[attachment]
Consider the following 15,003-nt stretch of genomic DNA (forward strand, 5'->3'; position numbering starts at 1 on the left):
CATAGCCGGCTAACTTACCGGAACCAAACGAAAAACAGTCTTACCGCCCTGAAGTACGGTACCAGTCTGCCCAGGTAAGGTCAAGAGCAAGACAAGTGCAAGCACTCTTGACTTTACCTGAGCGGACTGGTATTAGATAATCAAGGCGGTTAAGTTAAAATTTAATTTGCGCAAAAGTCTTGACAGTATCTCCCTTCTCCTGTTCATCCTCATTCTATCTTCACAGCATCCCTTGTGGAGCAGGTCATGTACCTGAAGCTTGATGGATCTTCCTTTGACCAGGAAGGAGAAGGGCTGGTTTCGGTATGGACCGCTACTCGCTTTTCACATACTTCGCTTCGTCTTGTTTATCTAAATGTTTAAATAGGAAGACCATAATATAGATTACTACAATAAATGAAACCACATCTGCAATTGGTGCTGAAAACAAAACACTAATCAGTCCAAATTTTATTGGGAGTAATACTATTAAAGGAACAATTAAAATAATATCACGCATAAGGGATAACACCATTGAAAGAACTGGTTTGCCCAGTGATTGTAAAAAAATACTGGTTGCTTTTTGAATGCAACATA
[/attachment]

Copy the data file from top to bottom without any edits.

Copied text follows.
Consider the following 15,003-nt stretch of genomic DNA (forward strand, 5'->3'; position numbering starts at 1 on the left):
CATAGCCGGCTAACTTACCGGAACCAAACGAAAAACAGTCTTACCGCCCTGAAGTACGGTACCAGTCTGCCCAGGTAAGGTCAAGAGCAAGACAAGTGCAAGCACTCTTGACTTTACCTGAGCGGACTGGTATTAGATAATCAAGGCGGTTAAGTTAAAATTTAATTTGCGCAAAAGTCTTGACAGTATCTCCCTTCTCCTGTTCATCCTCATTCTATCTTCACAGCATCCCTTGTGGAGCAGGTCATGTACCTGAAGCTTGATGGATCTTCCTTTGACCAGGAAGGAGAAGGGCTGGTTTCGGTATGGACCGCTACTCGCTTTTCACATACTTCGCTTCGTCTTGTTTATCTAAATGTTTAAATAGGAAGACCATAATATAGATTACTACAATAAATGAAACCACATCTGCAATTGGTGCTGAAAACAAAACACTAATCAGTCCAAATTTTATTGGGAGTAATACTATTAAAGGAACAATTAAAATAATATCACGCATAAGGGATAACACCATTGAAAGAACTGGTTTGCCCAGTGATTGTAAAAAAATACTGGTTGCTTTTTGAATGCAACATA